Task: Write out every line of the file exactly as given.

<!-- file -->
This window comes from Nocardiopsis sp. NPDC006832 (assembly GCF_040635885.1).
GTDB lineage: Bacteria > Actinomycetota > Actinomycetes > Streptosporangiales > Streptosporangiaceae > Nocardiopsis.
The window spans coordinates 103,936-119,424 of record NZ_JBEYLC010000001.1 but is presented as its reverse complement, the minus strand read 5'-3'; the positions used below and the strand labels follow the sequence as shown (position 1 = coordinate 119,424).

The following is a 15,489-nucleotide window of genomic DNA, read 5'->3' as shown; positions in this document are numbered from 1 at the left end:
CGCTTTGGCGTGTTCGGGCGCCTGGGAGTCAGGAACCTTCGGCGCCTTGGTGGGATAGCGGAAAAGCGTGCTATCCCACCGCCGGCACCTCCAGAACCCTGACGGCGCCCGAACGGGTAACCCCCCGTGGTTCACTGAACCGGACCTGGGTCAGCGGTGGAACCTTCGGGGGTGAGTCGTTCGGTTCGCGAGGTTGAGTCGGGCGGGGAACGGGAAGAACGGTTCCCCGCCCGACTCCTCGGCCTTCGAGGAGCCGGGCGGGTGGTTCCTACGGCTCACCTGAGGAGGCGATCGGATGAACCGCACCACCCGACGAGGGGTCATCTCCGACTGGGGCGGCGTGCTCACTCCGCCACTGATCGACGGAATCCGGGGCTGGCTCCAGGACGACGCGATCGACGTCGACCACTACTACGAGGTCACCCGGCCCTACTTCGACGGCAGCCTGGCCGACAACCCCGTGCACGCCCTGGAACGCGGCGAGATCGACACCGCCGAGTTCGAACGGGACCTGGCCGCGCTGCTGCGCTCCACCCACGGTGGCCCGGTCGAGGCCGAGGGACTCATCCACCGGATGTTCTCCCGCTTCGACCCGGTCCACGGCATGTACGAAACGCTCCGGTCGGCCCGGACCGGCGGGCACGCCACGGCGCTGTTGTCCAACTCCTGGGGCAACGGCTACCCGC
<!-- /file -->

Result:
This window comes from Nocardiopsis sp. NPDC006832 (assembly GCF_040635885.1).
GTDB lineage: Bacteria > Actinomycetota > Actinomycetes > Streptosporangiales > Streptosporangiaceae > Nocardiopsis.
The window spans coordinates 103,936-119,424 of record NZ_JBEYLC010000001.1 but is presented as its reverse complement, the minus strand read 5'-3'; the positions used below and the strand labels follow the sequence as shown (position 1 = coordinate 119,424).

The following is a 15,489-nucleotide window of genomic DNA, read 5'->3' as shown; positions in this document are numbered from 1 at the left end:
CGCTTTGGCGTGTTCGGGCGCCTGGGAGTCAGGAACCTTCGGCGCCTTGGTGGGATAGCGGAAAAGCGTGCTATCCCACCGCCGGCACCTCCAGAACCCTGACGGCGCCCGAACGGGTAACCCCCCGTGGTTCACTGAACCGGACCTGGGTCAGCGGTGGAACCTTCGGGGGTGAGTCGTTCGGTTCGCGAGGTTGAGTCGGGCGGGGAACGGGAAGAACGGTTCCCCGCCCGACTCCTCGGCCTTCGAGGAGCCGGGCGGGTGGTTCCTACGGCTCACCTGAGGAGGCGATCGGATGAACCGCACCACCCGACGAGGGGTCATCTCCGACTGGGGCGGCGTGCTCACTCCGCCACTGATCGACGGAATCCGGGGCTGGCTCCAGGACGACGCGATCGACGTCGACCACTACTACGAGGTCACCCGGCCCTACTTCGACGGCAGCCTGGCCGACAACCCCGTGCACGCCCTGGAACGCGGCGAGATCGACACCGCCGAGTTCGAACGGGACCTGGCCGCGCTGCTGCGCTCCACCCACGGTGGCCCGGTCGAGGCCGAGGGACTCATCCACCGGATGTTCTCCCGCTTCGACCCGGTCCACGGCATGTACGAAACGCTCCGGTCGGCCCGGACCGGCGGGCACGCCACGGCGCTGTTGTCCAACTCCTGGGGCAACGGCTACCCGC